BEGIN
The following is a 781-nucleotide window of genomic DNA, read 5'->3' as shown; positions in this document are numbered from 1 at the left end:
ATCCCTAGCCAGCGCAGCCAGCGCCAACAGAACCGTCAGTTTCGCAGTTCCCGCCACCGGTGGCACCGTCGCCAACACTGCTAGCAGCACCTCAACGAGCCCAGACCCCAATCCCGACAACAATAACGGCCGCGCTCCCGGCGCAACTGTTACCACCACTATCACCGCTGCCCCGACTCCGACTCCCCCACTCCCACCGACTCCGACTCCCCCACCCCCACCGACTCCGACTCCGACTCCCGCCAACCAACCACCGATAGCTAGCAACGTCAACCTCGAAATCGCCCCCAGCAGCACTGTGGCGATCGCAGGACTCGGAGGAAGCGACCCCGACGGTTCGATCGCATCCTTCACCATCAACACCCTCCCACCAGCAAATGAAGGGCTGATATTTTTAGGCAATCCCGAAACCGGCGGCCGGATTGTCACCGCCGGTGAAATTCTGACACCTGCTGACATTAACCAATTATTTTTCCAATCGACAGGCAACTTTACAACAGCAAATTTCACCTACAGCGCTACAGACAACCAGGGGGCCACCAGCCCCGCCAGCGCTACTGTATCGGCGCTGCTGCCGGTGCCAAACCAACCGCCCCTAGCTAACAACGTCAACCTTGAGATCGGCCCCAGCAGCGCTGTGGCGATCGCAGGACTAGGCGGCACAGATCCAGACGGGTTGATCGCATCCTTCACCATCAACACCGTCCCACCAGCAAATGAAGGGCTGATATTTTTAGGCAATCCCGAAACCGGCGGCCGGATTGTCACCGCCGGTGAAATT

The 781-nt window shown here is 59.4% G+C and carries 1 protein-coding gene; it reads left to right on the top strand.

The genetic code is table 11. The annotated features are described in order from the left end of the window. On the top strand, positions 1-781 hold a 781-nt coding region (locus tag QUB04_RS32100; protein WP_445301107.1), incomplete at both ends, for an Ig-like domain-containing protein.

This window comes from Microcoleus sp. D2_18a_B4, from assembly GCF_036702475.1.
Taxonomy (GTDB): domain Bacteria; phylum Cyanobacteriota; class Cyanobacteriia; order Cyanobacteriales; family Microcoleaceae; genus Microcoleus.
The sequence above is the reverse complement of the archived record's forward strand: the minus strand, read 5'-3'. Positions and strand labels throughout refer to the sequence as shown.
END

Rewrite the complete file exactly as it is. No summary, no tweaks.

The following is a 781-nucleotide window of genomic DNA, read 5'->3' as shown; positions in this document are numbered from 1 at the left end:
ATCCCTAGCCAGCGCAGCCAGCGCCAACAGAACCGTCAGTTTCGCAGTTCCCGCCACCGGTGGCACCGTCGCCAACACTGCTAGCAGCACCTCAACGAGCCCAGACCCCAATCCCGACAACAATAACGGCCGCGCTCCCGGCGCAACTGTTACCACCACTATCACCGCTGCCCCGACTCCGACTCCCCCACTCCCACCGACTCCGACTCCCCCACCCCCACCGACTCCGACTCCGACTCCCGCCAACCAACCACCGATAGCTAGCAACGTCAACCTCGAAATCGCCCCCAGCAGCACTGTGGCGATCGCAGGACTCGGAGGAAGCGACCCCGACGGTTCGATCGCATCCTTCACCATCAACACCCTCCCACCAGCAAATGAAGGGCTGATATTTTTAGGCAATCCCGAAACCGGCGGCCGGATTGTCACCGCCGGTGAAATTCTGACACCTGCTGACATTAACCAATTATTTTTCCAATCGACAGGCAACTTTACAACAGCAAATTTCACCTACAGCGCTACAGACAACCAGGGGGCCACCAGCCCCGCCAGCGCTACTGTATCGGCGCTGCTGCCGGTGCCAAACCAACCGCCCCTAGCTAACAACGTCAACCTTGAGATCGGCCCCAGCAGCGCTGTGGCGATCGCAGGACTAGGCGGCACAGATCCAGACGGGTTGATCGCATCCTTCACCATCAACACCGTCCCACCAGCAAATGAAGGGCTGATATTTTTAGGCAATCCCGAAACCGGCGGCCGGATTGTCACCGCCGGTGAAATT

The 781-nt window shown here is 59.4% G+C and carries 1 protein-coding gene; it reads left to right on the top strand.

The genetic code is table 11. The annotated features are described in order from the left end of the window. On the top strand, positions 1-781 hold a 781-nt coding region (locus tag QUB04_RS32100; protein WP_445301107.1), incomplete at both ends, for an Ig-like domain-containing protein.

This window comes from Microcoleus sp. D2_18a_B4, from assembly GCF_036702475.1.
Taxonomy (GTDB): domain Bacteria; phylum Cyanobacteriota; class Cyanobacteriia; order Cyanobacteriales; family Microcoleaceae; genus Microcoleus.
The sequence above is the reverse complement of the archived record's forward strand: the minus strand, read 5'-3'. Positions and strand labels throughout refer to the sequence as shown.